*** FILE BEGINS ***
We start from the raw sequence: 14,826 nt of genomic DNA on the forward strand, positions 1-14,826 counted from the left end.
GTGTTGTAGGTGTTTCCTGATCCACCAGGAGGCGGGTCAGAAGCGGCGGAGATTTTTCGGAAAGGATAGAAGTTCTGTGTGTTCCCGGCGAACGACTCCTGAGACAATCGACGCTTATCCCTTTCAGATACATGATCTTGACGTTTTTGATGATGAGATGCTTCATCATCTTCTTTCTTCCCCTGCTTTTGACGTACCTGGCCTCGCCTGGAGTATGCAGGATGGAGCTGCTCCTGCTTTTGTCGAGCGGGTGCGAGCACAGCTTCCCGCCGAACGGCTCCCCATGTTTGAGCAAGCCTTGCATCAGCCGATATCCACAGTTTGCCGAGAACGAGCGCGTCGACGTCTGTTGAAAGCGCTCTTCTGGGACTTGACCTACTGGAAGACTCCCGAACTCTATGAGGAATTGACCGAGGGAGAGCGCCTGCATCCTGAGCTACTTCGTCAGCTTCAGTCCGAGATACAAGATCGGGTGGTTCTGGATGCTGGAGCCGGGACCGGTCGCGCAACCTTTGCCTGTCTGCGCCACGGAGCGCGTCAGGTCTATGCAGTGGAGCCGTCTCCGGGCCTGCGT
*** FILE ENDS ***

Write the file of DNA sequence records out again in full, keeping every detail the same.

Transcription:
We start from the raw sequence: 14,826 nt of genomic DNA on the forward strand, positions 1-14,826 counted from the left end.
GTGTTGTAGGTGTTTCCTGATCCACCAGGAGGCGGGTCAGAAGCGGCGGAGATTTTTCGGAAAGGATAGAAGTTCTGTGTGTTCCCGGCGAACGACTCCTGAGACAATCGACGCTTATCCCTTTCAGATACATGATCTTGACGTTTTTGATGATGAGATGCTTCATCATCTTCTTTCTTCCCCTGCTTTTGACGTACCTGGCCTCGCCTGGAGTATGCAGGATGGAGCTGCTCCTGCTTTTGTCGAGCGGGTGCGAGCACAGCTTCCCGCCGAACGGCTCCCCATGTTTGAGCAAGCCTTGCATCAGCCGATATCCACAGTTTGCCGAGAACGAGCGCGTCGACGTCTGTTGAAAGCGCTCTTCTGGGACTTGACCTACTGGAAGACTCCCGAACTCTATGAGGAATTGACCGAGGGAGAGCGCCTGCATCCTGAGCTACTTCGTCAGCTTCAGTCCGAGATACAAGATCGGGTGGTTCTGGATGCTGGAGCCGGGACCGGTCGCGCAACCTTTGCCTGTCTGCGCCACGGAGCGCGTCAGGTCTATGCAGTGGAGCCGTCTCCGGGCCTGCGT